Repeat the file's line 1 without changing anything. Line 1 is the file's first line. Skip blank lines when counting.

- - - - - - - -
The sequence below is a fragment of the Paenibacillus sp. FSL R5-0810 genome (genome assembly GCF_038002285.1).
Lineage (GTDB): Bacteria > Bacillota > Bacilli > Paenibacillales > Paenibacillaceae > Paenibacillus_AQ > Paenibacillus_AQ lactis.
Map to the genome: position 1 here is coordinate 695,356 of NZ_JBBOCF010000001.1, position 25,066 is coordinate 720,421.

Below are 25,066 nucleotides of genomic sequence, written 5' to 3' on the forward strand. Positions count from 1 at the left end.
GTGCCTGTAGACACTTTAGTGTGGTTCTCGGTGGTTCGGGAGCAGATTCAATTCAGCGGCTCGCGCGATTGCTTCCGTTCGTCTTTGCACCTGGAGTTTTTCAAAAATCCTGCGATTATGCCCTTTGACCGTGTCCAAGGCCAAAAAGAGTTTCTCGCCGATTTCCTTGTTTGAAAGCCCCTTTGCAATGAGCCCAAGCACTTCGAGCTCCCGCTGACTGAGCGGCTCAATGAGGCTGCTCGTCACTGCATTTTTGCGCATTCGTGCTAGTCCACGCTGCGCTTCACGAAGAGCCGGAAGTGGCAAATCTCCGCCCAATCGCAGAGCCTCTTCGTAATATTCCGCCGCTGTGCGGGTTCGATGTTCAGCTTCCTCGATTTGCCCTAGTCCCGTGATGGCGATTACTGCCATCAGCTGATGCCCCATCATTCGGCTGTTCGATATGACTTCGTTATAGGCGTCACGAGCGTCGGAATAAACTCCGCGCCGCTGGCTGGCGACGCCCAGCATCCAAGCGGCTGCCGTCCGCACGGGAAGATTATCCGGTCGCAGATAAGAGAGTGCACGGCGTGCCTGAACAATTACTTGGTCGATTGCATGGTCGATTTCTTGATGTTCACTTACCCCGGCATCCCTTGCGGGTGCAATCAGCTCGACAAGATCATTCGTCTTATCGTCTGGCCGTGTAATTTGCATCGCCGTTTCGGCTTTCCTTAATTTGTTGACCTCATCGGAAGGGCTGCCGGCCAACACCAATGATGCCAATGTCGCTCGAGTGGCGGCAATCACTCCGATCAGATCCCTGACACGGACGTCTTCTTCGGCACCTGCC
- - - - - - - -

The sequence below is a fragment of the Paenibacillus sp. FSL R5-0810 genome (genome assembly GCF_038002285.1).